Claremore Daily Progress

Community News Network

July 23, 2013

How to escape a car underwater

On Friday night, Morgan Lake lived through many drivers' nightmare: She found herself plummeting about 40 feet off the edge of the Chesapeake Bay Bridge and into the water below. And the 22-year-old student managed a feat that pilots and military personnel take hours of specialized training to perfect: She escaped her sinking car, swam to safety and survived.

Ken Burton, president of Panama City, Fla.-based Stark Survival Co., has guided helicopter operators worldwide through his $2,295 underwater egress class. Lake had no practice in the art of escaping a vehicle, Burton said, but she got lucky.

"There are people who just have dumb luck," he said. "God was sitting on their right shoulders, so they get out, even without the knowledge, and that is so fortunate."

Burton, who was certified as an Air Force instructor, said he has trained corporate and government helicopter operators.

For those who might find themselves underwater in their cars, Burton offered this advice:

— Open the window as fast as possible — before you hit the water, if you can, or immediately afterward.

— Stay still, with your seat belt on, until the water in the car goes up to your chin. Then take several slow, deep breaths, and hold one.

— Do not try to open the door until water has stopped flooding into the car. Initially, the water outside will put pressure on the door of up to 600 pounds per square inch, meaning you won't be able to open it from the inside. The pressure inside and outside the car should equalize about the time you start holding your breath.

— If you can't open a door and you're trying to break a window instead, aim for a side window, never the windshield. Windshields are several layers thicker.

— Don't take off your seat belt until you have opened a door or window. Grip the steering wheel before you unbuckle. You'll need something keeping you tethered so that you can pull yourself out of the car.

— Once you're out of the vehicle, let your body take you to the surface. As Burton put it: "Don't worry about going up or down. When you take all those deep breaths and hold it, it's like you're inflating a balloon."

All of that, Burton said, should take about 30 seconds.

1
Text Only
Community News Network
  • Dangerous Darkies Logo.png Redskins not the only nickname to cause a stir

    Daniel Snyder has come under fire for refusing to change the mascot of his NFL team, the Washington Redskins. The Redskins, however, are far from being the only controversial mascot in sports history.  Here is a sampling of athletic teams from all areas of the sports world that were outside the norm.

    July 28, 2014 3 Photos

  • 'Rebel' mascot rising from the dead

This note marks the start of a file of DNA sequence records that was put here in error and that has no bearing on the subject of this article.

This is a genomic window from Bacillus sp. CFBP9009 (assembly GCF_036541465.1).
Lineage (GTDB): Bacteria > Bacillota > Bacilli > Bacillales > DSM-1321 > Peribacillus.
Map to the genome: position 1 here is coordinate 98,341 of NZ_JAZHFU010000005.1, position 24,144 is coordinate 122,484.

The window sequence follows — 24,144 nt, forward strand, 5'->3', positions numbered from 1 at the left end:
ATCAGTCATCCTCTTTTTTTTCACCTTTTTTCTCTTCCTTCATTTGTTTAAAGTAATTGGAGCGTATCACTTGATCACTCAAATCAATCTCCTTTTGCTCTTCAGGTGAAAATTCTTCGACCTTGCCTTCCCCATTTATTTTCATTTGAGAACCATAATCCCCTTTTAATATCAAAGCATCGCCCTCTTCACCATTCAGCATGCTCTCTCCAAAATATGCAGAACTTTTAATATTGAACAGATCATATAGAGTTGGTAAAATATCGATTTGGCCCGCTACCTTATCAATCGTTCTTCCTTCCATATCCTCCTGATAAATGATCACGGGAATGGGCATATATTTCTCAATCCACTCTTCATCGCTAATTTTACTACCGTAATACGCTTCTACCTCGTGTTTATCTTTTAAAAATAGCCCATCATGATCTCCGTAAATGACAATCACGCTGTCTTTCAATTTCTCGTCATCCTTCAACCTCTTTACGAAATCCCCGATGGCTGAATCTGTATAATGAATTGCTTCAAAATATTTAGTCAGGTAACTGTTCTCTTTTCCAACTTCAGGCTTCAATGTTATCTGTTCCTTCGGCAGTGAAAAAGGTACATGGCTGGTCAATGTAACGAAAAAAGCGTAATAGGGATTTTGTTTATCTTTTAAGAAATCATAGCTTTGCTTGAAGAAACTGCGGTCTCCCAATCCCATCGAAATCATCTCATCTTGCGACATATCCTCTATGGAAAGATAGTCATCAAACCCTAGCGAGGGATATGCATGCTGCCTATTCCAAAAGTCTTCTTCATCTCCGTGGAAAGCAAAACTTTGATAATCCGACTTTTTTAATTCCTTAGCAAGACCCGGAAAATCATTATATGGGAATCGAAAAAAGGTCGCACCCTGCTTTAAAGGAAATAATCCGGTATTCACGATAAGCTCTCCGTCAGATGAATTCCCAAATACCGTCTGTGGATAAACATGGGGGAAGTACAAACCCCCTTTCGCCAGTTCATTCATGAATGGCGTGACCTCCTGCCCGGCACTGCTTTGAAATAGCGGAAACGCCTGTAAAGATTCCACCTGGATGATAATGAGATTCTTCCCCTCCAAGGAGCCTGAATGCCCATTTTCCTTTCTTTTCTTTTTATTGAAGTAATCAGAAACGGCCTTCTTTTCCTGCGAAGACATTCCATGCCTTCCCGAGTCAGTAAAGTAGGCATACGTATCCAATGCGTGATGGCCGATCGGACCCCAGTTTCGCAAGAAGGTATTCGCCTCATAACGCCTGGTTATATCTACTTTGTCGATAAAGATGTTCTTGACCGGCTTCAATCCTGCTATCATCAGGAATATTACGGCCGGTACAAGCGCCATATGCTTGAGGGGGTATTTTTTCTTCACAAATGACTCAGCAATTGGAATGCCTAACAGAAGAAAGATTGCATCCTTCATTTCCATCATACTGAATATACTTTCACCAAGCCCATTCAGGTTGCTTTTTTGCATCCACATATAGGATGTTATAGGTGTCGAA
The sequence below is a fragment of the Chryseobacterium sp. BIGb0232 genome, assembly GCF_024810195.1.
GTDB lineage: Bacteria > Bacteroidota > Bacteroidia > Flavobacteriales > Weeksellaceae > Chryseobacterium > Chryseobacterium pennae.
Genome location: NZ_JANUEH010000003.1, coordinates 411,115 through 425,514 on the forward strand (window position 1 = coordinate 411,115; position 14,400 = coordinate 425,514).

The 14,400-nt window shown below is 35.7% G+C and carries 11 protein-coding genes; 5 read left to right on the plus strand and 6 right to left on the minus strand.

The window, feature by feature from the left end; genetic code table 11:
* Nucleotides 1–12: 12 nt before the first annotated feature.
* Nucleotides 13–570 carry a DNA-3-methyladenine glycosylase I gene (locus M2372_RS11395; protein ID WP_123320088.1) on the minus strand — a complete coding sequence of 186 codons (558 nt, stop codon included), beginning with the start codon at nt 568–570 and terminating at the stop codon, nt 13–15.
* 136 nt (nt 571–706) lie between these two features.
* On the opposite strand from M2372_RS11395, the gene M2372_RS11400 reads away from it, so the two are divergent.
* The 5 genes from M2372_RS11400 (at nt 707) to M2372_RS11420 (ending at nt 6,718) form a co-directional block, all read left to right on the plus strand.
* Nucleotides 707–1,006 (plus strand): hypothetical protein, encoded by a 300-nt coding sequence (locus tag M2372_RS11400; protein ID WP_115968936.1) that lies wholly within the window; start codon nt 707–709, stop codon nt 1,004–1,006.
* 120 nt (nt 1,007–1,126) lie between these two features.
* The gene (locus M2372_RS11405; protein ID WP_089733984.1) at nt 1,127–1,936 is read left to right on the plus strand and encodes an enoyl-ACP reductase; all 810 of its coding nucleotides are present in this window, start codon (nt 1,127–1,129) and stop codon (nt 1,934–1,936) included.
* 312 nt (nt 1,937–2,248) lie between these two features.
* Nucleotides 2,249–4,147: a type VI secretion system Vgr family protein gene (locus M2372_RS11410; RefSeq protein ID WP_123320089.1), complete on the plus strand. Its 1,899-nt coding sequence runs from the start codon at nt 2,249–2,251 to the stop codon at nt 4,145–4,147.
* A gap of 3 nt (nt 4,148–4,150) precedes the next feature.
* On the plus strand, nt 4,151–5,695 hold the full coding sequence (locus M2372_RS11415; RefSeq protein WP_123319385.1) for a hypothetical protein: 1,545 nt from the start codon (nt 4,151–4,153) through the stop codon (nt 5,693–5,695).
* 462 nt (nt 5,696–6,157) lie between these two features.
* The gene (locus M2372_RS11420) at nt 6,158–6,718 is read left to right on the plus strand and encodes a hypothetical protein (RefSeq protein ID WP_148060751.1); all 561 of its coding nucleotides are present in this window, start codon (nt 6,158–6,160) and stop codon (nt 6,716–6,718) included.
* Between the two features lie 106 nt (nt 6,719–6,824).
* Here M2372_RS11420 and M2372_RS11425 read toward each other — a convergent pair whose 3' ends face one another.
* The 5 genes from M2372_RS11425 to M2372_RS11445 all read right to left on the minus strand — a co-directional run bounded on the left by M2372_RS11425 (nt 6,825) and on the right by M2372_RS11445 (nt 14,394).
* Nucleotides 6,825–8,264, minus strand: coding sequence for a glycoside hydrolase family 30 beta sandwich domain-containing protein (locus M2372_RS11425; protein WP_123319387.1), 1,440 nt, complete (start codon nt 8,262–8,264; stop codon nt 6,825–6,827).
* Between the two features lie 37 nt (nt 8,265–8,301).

Students and alumni from a Richmond, Va.-area high school are seeking to revive the school's historic mascot, a Confederate soldier known as the "Rebel Man," spurring debate about the appropriateness of public school connections to the Civil War and its icons.

    July 28, 2014

  • wd saturday tobias .jpg Stranger’s generosity stuns Ohio veteran

    Vietnam War veteran David A. Tobias was overwhelmed recently when a fellow customer at an OfficeMax store near Ashtabula, Ohio paid for a computer he was purchasing.

    July 28, 2014 1 Photo

  • 072214 Diamond Llama 1.jpg Llama on the loose corralled in Missouri town

    A llama on the lam cruised Main Street Tuesday before it mistook a resident’s fenced backyard for a place to grab a meal and freshen up.

    July 22, 2014 2 Photos

  • NWS-HB0713-HowardMartin-004.jpg Airman laid to rest back home in Indiana six decades after death

    The mystery of what happened to a military transport plane that disappeared in the fall of 1952 into an Alaskan glacier was solved two years ago when a helicopter crew spotted the wreckage. But it took another two years to retrieve the remains of Airman Howard Miller and 16 other servicemen passengers. Saturday, Miller was laid to rest in his hometown of Elwood, Ind., with full military honors. Hundreds turned out for the funeral and burial services.

    July 13, 2014 2 Photos

  • New York to offer free lunch to all middle-school students

    New York's $75 billion spending plan for the fiscal year that began last week includes the first step toward offering free lunch for all 1.1 million students, expanding a program now reserved only for the city's poorest children.

    July 9, 2014

  • Screen Shot 2014-07-09 at 11.24.10 AM.png VIDEO: Pilot buys pizzas for storm-delayed travelers

    A Frontier Airlines pilot went above and beyond the call of duty when a recent flight from Washington, D.C. to Denver was diverted to Cheyenne, Wyoming due to bad weather.

    July 9, 2014 1 Photo

  • Why North Korean cheerleaders may soon descend on the South

    When you think of North Korea, "cheerleaders" may not be the first thing that springs to mind. The Hermit Kingdom is perhaps better known for less savory things like gulag-like labor camps and leadership purges.

    July 8, 2014

  • Screen Shot 2014-07-08 at 11.46.13 AM.png VIDEO: Foiled beach gear theft goes viral

    Video capturing a bizarre confrontation with two women allegedly attempting to steal beach gear on a Florida beach has gone viral.

    July 8, 2014 1 Photo

  • Screen Shot 2014-07-08 at 10.40.20 AM.png VIDEO: Sleeping fan suing Yankees, ESPN for $10M

    A fan caught on camera sleeping during a recent game at Yankee Stadium has filed suit against the Yankees and ESPN, claiming he suffered emotional distress when two announcers mocked him on the air.

    July 8, 2014 1 Photo